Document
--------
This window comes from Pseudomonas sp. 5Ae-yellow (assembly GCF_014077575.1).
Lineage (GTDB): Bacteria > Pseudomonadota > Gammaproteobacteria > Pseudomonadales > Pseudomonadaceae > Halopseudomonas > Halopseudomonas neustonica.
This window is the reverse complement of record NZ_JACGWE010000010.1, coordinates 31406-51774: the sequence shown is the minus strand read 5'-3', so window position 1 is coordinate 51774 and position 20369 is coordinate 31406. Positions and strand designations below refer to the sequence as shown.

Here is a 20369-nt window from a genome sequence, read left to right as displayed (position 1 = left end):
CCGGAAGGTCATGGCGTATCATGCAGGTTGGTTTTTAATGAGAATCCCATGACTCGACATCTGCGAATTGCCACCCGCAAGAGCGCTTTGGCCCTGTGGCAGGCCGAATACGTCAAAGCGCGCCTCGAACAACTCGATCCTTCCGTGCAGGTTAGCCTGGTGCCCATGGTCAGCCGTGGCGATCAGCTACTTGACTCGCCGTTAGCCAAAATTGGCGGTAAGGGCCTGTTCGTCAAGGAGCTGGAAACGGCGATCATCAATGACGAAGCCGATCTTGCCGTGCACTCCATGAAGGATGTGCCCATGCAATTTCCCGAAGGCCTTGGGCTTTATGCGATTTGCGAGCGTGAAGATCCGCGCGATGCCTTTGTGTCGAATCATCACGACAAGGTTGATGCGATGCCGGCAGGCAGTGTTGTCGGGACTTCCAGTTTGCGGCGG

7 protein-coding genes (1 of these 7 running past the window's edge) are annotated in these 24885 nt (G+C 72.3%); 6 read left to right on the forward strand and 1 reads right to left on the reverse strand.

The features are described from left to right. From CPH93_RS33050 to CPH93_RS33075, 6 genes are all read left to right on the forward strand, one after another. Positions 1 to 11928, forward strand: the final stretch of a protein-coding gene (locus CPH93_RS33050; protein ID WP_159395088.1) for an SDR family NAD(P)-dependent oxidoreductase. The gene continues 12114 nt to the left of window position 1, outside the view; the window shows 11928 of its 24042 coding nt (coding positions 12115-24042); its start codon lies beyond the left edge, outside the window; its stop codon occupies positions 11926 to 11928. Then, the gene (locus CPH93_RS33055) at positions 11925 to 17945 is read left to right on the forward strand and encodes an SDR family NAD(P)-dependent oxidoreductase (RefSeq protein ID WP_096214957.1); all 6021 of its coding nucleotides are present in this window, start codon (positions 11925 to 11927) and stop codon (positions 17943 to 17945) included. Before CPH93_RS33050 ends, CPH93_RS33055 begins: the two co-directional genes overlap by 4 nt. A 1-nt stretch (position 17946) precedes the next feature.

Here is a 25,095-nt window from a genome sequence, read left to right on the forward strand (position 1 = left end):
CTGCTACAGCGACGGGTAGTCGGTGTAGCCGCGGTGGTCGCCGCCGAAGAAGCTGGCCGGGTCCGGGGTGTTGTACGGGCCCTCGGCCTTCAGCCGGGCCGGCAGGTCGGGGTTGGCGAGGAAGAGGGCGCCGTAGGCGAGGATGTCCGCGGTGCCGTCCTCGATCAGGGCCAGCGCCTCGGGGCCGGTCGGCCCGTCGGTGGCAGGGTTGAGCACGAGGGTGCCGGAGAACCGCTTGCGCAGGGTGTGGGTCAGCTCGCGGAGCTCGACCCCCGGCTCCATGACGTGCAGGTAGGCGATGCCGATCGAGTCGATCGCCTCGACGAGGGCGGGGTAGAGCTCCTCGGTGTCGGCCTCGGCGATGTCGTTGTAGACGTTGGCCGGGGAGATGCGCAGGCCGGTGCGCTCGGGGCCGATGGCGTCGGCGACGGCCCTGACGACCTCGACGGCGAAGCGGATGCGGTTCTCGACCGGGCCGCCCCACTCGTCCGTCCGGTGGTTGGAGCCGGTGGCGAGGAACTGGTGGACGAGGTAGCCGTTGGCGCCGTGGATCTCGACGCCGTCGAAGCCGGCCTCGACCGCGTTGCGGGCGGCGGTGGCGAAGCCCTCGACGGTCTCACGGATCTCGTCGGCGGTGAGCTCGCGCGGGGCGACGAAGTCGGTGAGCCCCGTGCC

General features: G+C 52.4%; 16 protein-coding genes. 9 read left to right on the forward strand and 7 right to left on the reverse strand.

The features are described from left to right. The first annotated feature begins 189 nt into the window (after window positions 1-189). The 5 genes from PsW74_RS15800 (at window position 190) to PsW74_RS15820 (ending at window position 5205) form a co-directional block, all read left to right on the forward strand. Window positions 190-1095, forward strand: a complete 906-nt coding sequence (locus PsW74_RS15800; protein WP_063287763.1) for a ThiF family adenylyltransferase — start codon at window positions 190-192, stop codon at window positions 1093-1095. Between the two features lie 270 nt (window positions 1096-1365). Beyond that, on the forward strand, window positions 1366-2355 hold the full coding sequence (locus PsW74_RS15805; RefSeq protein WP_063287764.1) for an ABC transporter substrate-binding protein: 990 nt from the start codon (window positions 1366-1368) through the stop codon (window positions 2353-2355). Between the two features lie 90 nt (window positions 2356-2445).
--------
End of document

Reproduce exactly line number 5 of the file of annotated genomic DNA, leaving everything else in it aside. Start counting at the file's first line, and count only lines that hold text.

CCGGAAGGTCATGGCGTATCATGCAGGTTGGTTTTTAATGAGAATCCCATGACTCGACATCTGCGAATTGCCACCCGCAAGAGCGCTTTGGCCCTGTGGCAGGCCGAATACGTCAAAGCGCGCCTCGAACAACTCGATCCTTCCGTGCAGGTTAGCCTGGTGCCCATGGTCAGCCGTGGCGATCAGCTACTTGACTCGCCGTTAGCCAAAATTGGCGGTAAGGGCCTGTTCGTCAAGGAGCTGGAAACGGCGATCATCAATGACGAAGCCGATCTTGCCGTGCACTCCATGAAGGATGTGCCCATGCAATTTCCCGAAGGCCTTGGGCTTTATGCGATTTGCGAGCGTGAAGATCCGCGCGATGCCTTTGTGTCGAATCATCACGACAAGGTTGATGCGATGCCGGCAGGCAGTGTTGTCGGGACTTCCAGTTTGCGGCGG